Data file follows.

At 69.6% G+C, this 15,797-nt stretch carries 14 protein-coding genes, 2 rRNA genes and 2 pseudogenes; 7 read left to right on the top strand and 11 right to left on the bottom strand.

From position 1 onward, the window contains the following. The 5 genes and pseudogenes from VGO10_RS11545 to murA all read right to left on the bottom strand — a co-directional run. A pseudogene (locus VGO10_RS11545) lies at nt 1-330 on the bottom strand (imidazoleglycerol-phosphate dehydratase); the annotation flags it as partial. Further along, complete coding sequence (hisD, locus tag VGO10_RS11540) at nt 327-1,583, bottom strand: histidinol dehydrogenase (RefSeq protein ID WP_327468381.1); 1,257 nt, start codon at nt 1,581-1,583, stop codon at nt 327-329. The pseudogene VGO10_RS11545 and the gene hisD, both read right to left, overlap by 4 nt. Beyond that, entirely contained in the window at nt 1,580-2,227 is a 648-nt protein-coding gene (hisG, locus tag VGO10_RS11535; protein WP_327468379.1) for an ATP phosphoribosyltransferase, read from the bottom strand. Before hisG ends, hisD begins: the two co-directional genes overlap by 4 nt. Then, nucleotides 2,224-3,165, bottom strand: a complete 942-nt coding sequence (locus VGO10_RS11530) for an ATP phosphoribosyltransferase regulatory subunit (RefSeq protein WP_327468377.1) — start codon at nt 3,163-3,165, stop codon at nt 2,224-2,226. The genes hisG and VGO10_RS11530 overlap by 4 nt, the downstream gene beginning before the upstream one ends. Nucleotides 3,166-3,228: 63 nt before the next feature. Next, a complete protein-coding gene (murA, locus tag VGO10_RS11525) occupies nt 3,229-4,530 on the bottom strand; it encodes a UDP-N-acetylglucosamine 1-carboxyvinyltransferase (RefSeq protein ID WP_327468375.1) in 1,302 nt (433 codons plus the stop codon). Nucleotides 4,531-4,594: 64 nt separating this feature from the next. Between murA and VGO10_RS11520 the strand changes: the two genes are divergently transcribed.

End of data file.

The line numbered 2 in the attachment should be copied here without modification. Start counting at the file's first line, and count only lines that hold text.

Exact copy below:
From position 1 onward, the window contains the following. The 5 genes and pseudogenes from VGO10_RS11545 to murA all read right to left on the bottom strand — a co-directional run. A pseudogene (locus VGO10_RS11545) lies at nt 1-330 on the bottom strand (imidazoleglycerol-phosphate dehydratase); the annotation flags it as partial. Further along, complete coding sequence (hisD, locus tag VGO10_RS11540) at nt 327-1,583, bottom strand: histidinol dehydrogenase (RefSeq protein ID WP_327468381.1); 1,257 nt, start codon at nt 1,581-1,583, stop codon at nt 327-329. The pseudogene VGO10_RS11545 and the gene hisD, both read right to left, overlap by 4 nt. Beyond that, entirely contained in the window at nt 1,580-2,227 is a 648-nt protein-coding gene (hisG, locus tag VGO10_RS11535; protein WP_327468379.1) for an ATP phosphoribosyltransferase, read from the bottom strand. Before hisG ends, hisD begins: the two co-directional genes overlap by 4 nt. Then, nucleotides 2,224-3,165, bottom strand: a complete 942-nt coding sequence (locus VGO10_RS11530) for an ATP phosphoribosyltransferase regulatory subunit (RefSeq protein WP_327468377.1) — start codon at nt 3,163-3,165, stop codon at nt 2,224-2,226. The genes hisG and VGO10_RS11530 overlap by 4 nt, the downstream gene beginning before the upstream one ends. Nucleotides 3,166-3,228: 63 nt before the next feature. Next, a complete protein-coding gene (murA, locus tag VGO10_RS11525) occupies nt 3,229-4,530 on the bottom strand; it encodes a UDP-N-acetylglucosamine 1-carboxyvinyltransferase (RefSeq protein ID WP_327468375.1) in 1,302 nt (433 codons plus the stop codon). Nucleotides 4,531-4,594: 64 nt separating this feature from the next. Between murA and VGO10_RS11520 the strand changes: the two genes are divergently transcribed.